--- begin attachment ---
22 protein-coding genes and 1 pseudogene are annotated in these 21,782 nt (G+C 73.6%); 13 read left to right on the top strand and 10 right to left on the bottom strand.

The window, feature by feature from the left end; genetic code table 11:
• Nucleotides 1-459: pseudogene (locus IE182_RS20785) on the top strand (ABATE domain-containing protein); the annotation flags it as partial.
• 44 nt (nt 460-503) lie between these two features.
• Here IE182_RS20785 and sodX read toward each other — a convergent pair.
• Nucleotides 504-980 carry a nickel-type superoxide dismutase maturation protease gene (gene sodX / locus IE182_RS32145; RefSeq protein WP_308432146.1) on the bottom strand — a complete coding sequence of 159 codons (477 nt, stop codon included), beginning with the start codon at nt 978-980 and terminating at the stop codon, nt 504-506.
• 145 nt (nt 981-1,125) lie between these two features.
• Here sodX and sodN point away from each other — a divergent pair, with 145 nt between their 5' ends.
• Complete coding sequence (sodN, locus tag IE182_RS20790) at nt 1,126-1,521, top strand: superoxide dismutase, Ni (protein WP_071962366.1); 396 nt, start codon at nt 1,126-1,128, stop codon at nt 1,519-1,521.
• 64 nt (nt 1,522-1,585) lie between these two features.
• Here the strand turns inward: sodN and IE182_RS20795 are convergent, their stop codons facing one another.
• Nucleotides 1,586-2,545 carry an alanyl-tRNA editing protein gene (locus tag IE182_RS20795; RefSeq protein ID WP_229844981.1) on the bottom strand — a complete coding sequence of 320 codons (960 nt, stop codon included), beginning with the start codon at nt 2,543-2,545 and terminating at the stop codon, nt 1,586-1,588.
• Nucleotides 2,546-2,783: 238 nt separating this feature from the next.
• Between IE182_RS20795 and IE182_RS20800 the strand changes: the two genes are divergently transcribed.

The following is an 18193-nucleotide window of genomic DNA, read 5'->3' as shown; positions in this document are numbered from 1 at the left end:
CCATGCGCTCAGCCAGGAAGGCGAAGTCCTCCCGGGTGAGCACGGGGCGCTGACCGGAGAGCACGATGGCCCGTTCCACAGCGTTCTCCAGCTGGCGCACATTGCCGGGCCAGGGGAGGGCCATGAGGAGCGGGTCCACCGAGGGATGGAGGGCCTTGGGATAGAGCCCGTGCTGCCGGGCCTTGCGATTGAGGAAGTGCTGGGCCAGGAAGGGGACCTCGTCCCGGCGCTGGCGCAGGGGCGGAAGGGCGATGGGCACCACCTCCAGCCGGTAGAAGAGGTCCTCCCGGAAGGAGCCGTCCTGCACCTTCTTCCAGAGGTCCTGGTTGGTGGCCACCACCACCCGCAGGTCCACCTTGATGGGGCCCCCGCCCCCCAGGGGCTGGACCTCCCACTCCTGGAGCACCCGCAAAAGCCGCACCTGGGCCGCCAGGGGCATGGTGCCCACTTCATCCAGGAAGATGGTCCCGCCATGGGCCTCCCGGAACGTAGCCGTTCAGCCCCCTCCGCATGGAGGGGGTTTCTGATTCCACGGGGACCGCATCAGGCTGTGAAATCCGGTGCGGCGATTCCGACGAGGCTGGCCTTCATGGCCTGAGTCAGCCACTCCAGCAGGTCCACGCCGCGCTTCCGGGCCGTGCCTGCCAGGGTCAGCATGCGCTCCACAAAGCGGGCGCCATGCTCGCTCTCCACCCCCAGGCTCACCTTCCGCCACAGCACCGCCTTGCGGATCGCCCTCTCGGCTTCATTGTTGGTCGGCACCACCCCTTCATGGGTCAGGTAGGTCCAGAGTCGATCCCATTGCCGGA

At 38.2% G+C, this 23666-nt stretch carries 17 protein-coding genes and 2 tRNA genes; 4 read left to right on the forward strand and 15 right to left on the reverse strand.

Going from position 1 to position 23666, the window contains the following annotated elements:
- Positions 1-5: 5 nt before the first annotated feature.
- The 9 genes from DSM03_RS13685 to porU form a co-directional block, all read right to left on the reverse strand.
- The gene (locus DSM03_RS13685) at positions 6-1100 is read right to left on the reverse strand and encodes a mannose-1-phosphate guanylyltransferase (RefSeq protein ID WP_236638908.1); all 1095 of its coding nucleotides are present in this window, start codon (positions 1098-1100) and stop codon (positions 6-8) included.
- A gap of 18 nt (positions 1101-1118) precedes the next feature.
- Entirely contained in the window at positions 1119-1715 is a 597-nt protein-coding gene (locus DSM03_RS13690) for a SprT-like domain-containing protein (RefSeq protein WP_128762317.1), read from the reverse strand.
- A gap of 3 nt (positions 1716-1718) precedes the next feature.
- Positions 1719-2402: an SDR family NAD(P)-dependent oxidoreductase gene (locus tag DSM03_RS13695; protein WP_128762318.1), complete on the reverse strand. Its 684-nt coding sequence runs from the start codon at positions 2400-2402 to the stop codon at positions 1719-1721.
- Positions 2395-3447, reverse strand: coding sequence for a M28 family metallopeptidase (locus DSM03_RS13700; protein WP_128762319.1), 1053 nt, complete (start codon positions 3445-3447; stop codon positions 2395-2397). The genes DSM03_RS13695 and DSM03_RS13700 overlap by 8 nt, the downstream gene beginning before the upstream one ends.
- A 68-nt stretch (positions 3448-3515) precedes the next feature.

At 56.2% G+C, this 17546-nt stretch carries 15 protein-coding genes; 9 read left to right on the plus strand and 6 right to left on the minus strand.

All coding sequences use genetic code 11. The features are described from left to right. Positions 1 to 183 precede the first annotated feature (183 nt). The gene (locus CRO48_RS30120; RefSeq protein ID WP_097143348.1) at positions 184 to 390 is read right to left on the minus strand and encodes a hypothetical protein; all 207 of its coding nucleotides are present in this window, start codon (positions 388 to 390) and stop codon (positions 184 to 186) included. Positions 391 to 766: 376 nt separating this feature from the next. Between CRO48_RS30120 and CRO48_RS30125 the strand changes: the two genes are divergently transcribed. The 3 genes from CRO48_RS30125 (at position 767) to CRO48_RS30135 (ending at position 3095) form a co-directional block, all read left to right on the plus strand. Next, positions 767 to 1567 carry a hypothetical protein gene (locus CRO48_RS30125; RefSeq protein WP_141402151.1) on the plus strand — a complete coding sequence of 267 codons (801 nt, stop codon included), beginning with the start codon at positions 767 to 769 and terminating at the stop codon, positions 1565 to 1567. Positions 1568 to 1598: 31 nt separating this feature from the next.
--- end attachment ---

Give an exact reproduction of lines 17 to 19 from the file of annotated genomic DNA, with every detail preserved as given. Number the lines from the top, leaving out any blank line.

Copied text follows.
At 38.2% G+C, this 23666-nt stretch carries 17 protein-coding genes and 2 tRNA genes; 4 read left to right on the forward strand and 15 right to left on the reverse strand.

Going from position 1 to position 23666, the window contains the following annotated elements:
- Positions 1-5: 5 nt before the first annotated feature.